Not to be put off, the Legislature decided to buy Batt’s home, proclaiming that it had the answer to the dilemma: The governor’s residence fund, which had by then grown to $1.5 million with interest earnings, would become a revolving home-purchase account. If a future governor didn’t like the home Batt had picked, the state would sell it and purchase another.
Complications quickly arose. Batt’s home was too modest for official state entertaining, and when he left office the former governor sought to buy it back. But then state property sales rules got in the way, and Batt essentially was booted out of the home, which then was sold anyway.
At that point, Idaho began paying a hefty housing allowance. Current Gov. Butch Otter, a multimillionaire, received $4,500 a month for staying at his expansive ranch a few miles outside Boise until 2009, when the Simplot house was declared ready for occupancy.
However, Otter declined to live there. The ex-son-in-law of the late Simplot, he preferred remaining at his ranch. So the monthly payments ended, and the Simplot mansion, rechristened the “Idaho House,” has been used since then for occasional events, receptions and meetings.
Simplot’s distinctive Mediterranean-style home is a Boise landmark, standing by itself atop a startlingly green hill that protrudes from Boise’s otherwise brown foothills. But the 1979 home was built specifically for Simplot and his wife; though it has 7,400 square feet, including a large multipurpose room upstairs with panoramic views, it has only two bedrooms.
“It was basically built as an empty-nester home,” said state Sen. Chuck Winder, R-Meridian, current chairman of the Legislature’s Governor’s Housing Committee. “It probably isn’t a real livable residence for a family to be in.”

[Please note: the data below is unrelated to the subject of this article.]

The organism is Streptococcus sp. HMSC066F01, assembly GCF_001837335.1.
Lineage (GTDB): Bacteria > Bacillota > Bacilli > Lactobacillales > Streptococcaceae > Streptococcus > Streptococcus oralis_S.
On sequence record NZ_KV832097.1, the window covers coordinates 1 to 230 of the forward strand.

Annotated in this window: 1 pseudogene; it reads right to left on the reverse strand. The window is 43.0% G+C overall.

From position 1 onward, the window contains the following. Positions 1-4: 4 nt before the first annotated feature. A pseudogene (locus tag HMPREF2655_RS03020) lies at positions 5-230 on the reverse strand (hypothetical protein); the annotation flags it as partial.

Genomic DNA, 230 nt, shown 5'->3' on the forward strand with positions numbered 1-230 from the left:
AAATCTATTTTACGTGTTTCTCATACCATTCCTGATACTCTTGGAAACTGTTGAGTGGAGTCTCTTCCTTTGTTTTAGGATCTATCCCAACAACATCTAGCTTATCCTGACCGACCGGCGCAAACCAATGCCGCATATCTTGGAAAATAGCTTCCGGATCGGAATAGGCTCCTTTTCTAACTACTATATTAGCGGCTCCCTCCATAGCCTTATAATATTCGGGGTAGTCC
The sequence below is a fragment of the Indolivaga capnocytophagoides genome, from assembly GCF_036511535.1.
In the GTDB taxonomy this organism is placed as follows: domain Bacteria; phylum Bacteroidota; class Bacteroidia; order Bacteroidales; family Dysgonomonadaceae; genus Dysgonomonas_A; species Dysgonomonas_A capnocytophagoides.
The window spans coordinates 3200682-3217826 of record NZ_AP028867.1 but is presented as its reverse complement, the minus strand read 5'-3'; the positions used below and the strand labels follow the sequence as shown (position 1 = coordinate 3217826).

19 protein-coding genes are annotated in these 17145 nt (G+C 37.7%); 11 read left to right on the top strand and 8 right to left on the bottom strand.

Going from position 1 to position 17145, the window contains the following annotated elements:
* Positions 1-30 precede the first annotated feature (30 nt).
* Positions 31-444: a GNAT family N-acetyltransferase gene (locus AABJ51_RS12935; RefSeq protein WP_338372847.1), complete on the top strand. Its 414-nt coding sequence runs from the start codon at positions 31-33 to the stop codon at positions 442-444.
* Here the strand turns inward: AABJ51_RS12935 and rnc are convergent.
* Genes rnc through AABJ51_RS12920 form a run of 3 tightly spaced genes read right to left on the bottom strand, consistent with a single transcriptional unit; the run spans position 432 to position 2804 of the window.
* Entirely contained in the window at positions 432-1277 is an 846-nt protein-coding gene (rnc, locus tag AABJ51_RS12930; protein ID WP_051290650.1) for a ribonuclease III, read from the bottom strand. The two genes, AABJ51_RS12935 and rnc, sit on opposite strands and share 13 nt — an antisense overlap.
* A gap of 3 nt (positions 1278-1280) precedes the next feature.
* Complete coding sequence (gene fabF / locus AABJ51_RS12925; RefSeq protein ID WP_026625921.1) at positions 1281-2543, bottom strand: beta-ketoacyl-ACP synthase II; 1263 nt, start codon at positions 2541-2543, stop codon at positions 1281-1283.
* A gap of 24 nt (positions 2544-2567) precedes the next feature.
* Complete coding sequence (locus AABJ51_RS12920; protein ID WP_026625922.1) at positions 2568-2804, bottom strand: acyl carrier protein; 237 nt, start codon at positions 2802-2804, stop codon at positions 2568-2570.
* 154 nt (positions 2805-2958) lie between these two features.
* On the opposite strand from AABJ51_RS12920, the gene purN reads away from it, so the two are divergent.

Then-Gov. Dirk Kempthorne launched a $3 million private fundraising drive in 2004 to renovate the home and make it suitable for future governors and their families, but it never came near its goal; instead, the donations paid for $310,000 worth of updating and renovations to make the home usable. The donation fund has $164,115 left in it; the former million-dollar governor’s mansion fund has been drawn down to $871,965, largely because of the high maintenance costs for the Simplot spread.
Rep. Phyllis King, D-Boise, said, “To pay $177,000 just to maintain a house I think is outrageous. It’s just way too much money.”
“I don’t think there’s any question in anybody’s mind that this isn’t something we can just let go on and on and on,” agreed state Rep. Max Black, R-Meridian.
When the Governor’s Housing Committee met this week to approve the home’s maintenance budget for next year, several members of the public showed up and offered suggestions, including using the home for interim housing for the homeless, plowing up the expansive, hilly lawn as a firebreak and turning the structure into a potato museum.
The panel agreed to hold a public hearing in September on the future of the mansion before deciding how to proceed.
Otter’s spokesman, Jon Hanian, said, “It’s entirely up to the committee – whatever they decide, he’s comfortable with.”